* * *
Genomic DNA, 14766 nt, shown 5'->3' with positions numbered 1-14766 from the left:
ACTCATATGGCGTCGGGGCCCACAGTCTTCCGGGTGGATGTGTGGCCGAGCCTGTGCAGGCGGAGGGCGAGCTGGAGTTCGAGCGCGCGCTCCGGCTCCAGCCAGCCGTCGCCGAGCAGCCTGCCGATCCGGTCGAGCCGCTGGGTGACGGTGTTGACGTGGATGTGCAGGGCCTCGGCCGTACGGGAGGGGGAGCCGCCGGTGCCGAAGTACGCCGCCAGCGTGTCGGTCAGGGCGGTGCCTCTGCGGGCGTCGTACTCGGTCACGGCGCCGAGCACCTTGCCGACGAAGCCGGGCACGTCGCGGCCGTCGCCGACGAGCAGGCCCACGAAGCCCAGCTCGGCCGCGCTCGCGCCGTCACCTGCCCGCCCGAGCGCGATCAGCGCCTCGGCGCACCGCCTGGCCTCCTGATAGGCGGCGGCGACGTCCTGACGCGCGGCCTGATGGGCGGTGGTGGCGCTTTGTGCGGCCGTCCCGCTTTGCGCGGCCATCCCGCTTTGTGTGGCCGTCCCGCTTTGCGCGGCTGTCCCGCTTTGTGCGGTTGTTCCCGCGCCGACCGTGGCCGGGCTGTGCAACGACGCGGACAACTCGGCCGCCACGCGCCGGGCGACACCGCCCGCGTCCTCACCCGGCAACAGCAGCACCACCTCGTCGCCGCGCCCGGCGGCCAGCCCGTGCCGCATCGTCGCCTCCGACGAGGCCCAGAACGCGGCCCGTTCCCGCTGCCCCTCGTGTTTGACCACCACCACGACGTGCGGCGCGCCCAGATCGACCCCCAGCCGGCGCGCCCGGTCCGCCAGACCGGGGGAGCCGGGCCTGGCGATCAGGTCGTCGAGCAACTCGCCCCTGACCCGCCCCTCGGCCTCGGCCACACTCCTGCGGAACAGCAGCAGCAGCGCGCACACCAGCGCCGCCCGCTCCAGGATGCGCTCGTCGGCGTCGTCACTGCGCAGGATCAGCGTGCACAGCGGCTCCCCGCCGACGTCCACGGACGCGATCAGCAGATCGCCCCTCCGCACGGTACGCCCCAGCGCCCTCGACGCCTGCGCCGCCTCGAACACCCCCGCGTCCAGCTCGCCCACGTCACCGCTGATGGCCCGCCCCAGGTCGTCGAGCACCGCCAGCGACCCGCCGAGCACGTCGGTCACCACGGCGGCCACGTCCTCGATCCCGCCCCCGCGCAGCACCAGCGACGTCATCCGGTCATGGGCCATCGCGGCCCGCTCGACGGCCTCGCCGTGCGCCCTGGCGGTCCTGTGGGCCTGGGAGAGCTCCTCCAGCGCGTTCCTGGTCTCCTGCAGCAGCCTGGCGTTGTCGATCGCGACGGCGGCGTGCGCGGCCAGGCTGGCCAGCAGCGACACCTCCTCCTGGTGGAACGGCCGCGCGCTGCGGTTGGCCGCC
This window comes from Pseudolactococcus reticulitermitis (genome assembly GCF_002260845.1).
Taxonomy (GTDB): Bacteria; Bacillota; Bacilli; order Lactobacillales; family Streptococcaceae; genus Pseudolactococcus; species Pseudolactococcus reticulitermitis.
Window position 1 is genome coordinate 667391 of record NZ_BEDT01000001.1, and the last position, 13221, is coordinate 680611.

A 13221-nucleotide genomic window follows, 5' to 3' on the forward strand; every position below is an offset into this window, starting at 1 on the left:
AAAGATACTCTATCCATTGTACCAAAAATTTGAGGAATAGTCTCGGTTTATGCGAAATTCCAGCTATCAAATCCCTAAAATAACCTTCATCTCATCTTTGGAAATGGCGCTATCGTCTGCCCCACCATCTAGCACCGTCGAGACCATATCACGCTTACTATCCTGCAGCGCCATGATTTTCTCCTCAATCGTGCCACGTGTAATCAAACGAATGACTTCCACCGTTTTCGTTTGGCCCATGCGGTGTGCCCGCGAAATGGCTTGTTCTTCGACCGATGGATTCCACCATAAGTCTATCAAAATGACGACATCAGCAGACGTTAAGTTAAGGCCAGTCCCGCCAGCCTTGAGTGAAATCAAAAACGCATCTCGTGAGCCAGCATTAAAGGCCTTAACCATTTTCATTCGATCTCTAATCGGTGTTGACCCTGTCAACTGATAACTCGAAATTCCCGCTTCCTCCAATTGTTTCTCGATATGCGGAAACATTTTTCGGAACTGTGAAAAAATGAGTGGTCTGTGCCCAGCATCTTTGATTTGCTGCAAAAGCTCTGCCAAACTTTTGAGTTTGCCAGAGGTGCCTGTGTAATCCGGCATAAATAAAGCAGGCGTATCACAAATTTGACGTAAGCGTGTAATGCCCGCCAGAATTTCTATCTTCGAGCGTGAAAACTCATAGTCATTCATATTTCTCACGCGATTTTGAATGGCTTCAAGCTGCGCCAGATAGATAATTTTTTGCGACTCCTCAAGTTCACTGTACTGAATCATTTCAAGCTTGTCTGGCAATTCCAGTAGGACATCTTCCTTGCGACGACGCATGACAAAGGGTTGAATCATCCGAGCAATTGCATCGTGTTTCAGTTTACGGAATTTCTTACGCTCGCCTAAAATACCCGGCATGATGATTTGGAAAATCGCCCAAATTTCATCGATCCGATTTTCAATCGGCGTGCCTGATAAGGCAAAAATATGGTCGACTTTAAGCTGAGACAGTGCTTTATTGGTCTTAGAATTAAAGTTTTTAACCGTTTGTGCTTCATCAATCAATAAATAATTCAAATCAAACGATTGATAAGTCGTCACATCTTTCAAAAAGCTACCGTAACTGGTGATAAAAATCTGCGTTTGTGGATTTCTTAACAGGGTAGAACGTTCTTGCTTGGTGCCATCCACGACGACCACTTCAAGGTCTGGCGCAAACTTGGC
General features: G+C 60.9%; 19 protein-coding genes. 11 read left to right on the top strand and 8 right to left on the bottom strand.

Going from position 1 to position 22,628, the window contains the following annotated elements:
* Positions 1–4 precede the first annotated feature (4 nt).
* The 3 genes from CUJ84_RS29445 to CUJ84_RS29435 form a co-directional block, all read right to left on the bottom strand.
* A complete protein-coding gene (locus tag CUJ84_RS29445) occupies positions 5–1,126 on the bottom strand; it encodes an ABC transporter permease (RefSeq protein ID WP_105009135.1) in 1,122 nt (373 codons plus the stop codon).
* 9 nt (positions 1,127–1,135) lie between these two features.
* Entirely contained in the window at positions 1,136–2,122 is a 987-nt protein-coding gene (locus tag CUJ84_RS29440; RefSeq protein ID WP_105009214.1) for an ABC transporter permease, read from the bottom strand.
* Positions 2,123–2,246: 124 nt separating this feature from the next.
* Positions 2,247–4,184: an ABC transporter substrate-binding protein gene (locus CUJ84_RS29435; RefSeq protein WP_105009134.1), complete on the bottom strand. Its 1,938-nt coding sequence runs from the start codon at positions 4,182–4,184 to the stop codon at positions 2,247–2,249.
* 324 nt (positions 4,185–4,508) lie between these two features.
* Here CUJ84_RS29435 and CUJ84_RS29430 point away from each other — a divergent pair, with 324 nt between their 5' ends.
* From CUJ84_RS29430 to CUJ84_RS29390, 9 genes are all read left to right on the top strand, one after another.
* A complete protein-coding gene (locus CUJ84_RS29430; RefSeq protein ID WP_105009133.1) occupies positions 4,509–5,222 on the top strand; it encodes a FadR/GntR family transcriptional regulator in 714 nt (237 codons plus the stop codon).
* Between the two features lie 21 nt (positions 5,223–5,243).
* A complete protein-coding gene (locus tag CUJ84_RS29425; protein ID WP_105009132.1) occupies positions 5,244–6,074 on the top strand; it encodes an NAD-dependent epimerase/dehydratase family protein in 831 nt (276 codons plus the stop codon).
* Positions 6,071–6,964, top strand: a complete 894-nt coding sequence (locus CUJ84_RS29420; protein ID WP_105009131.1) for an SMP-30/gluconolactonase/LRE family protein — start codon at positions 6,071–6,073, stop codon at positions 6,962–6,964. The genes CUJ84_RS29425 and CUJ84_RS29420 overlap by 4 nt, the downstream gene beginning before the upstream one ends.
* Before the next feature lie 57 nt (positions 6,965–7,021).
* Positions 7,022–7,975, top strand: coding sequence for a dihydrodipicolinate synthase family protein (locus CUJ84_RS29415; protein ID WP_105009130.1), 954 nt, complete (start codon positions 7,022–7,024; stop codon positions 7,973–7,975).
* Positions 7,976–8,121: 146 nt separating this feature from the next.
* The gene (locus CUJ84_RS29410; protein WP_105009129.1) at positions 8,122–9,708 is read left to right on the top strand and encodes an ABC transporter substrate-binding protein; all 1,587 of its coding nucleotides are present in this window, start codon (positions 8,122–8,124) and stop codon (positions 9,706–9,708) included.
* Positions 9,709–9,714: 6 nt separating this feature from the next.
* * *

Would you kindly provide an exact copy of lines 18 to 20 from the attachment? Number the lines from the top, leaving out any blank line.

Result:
* Here CUJ84_RS29435 and CUJ84_RS29430 point away from each other — a divergent pair, with 324 nt between their 5' ends.
* From CUJ84_RS29430 to CUJ84_RS29390, 9 genes are all read left to right on the top strand, one after another.
* A complete protein-coding gene (locus CUJ84_RS29430; RefSeq protein ID WP_105009133.1) occupies positions 4,509–5,222 on the top strand; it encodes a FadR/GntR family transcriptional regulator in 714 nt (237 codons plus the stop codon).